To be fair, I thought the overall tone of the Kiwiblog comments on this issue was relatively sane (no doubt partially due to DPF being so unequivocal for once). Even Redbaiter isn't arguing that he's in the majority - only that he's right.
(PAS: "We Read Kiwiblog So You Don't Have To")
if there were a civil emergency here
Well the Newmarket Viaduct is closed this weekend remember, which seems to be the apocalypse.
James, can you email me with some more details?
I just received this message from my work web filter proxy:
You cannot access the following Web address:
The site you requested is blocked under the following categories: Pornography
It worked fine last month, so someone must have reported it since then. Where am I going to get my decent-independent-nz-journalism-porn now?
The question is whether an airport link is the best option for expanding the network. I'd argue that there are better options if the goal is to reach the greatest number of commuters.
Botany Downs and environs is an obvious choice.
You can get styli for capacitive screens. Not sure who stocks them in NZ.
I was thinking of trying a 1uf tantalum as an alternative.
Corner of a damp sponge works, as long as you hold the sponge with your hand.
I suspect the difference in population density probably has something to do with the lack of public transport in Auckland
Yes - the lack of public transport options has contributed to the failure to restrict the city's urban sprawl. Or is that not what you meant...
It's true that European cities tend to have both higher urban density and better public transport than Auckland, but there are any number of sound historical reasons why that might be which don't involve positing that "public transport is only viable in high-density cities".
A more in-depth discussion is here.
Edit: LOL andrea quin, you're always just that much faster than me :-)
Question for those who do actually catch the train to the Britomart. Several people have mentioned that the line to the Britomart is single tracked, and I'm confused because I can clearly see two tracks on Google maps, going all the way to Newmarket. Is one of these not being used? If not, why not?
I suppose you mean:
Britomart, with a single line in and a single line out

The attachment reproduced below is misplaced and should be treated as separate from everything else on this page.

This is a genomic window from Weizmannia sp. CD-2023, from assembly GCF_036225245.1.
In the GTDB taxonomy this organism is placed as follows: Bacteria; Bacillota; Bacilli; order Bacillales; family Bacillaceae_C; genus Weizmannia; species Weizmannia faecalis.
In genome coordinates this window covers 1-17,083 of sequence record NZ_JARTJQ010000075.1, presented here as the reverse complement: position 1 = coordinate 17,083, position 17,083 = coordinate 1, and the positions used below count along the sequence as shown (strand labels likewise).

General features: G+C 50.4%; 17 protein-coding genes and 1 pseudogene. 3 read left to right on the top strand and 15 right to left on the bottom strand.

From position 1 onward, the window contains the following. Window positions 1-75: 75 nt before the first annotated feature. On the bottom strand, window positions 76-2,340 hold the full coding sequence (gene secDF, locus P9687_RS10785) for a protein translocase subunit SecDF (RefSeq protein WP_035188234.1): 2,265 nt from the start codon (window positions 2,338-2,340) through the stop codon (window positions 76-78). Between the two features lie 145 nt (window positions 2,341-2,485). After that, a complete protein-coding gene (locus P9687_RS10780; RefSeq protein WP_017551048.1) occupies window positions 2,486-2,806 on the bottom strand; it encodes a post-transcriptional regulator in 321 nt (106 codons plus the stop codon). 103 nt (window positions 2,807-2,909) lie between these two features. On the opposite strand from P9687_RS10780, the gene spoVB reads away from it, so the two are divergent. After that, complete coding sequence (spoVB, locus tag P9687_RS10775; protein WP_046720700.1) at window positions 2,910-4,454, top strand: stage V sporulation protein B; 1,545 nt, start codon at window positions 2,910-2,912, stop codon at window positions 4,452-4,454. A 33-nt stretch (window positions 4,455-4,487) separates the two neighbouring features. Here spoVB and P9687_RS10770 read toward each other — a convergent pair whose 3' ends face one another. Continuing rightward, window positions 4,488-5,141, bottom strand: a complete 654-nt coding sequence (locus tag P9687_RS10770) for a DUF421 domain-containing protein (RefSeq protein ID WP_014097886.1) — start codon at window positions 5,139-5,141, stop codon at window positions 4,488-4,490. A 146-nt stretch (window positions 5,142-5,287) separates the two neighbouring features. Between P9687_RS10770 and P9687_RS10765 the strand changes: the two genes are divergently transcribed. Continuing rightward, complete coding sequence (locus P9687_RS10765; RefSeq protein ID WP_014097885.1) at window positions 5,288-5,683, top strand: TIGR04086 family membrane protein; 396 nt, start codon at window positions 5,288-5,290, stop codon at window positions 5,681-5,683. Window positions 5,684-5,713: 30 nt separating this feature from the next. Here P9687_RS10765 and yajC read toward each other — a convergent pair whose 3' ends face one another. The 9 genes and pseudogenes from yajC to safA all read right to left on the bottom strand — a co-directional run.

So one (1) track in plus one (1) track out = two (2) tracks. You're both right :-)
Of course either track can be either in or out, but once there is at least one train in the station (or more accurately, between Newmarket and the station), that collapses the probabilities such that the line it's in becomes the only line out, and the other the only line in.
Nice brisk walk never hurt anyone, eh?
It has killed considerably less people than cutting back on the provision of good pensioner housing, on council sports fields or on improvements to sewage networks.
Is this the civic-government-policy equivalent to being Godwinned?
You could have an argument as to whether providing an efficient and cost-effective transport network should be part of local government's responsibility; but I didn't think we were. Accepting for the moment that it is, then it's perfectly legit to suggest spending large amounts of money when extensive analysis over a large period of time indicates that it will pay off (for all transport users, not just public transport users!) in the foreseeable future. Let's have that discussion instead...
the major impediment to uptake of public transport is most likely to be public attitudes to sharing a ride.
Except that the experience in Auckland in the last 5-10 years is that when a service is improved by improving speed, capacity, accessibility and frequency, almost straight away heaps more people use it. Suggesting that the major impediment to uptake of public transport (in Auckland at least) is that for a large number of destinations, it sucks.
Edit: @andrea - snap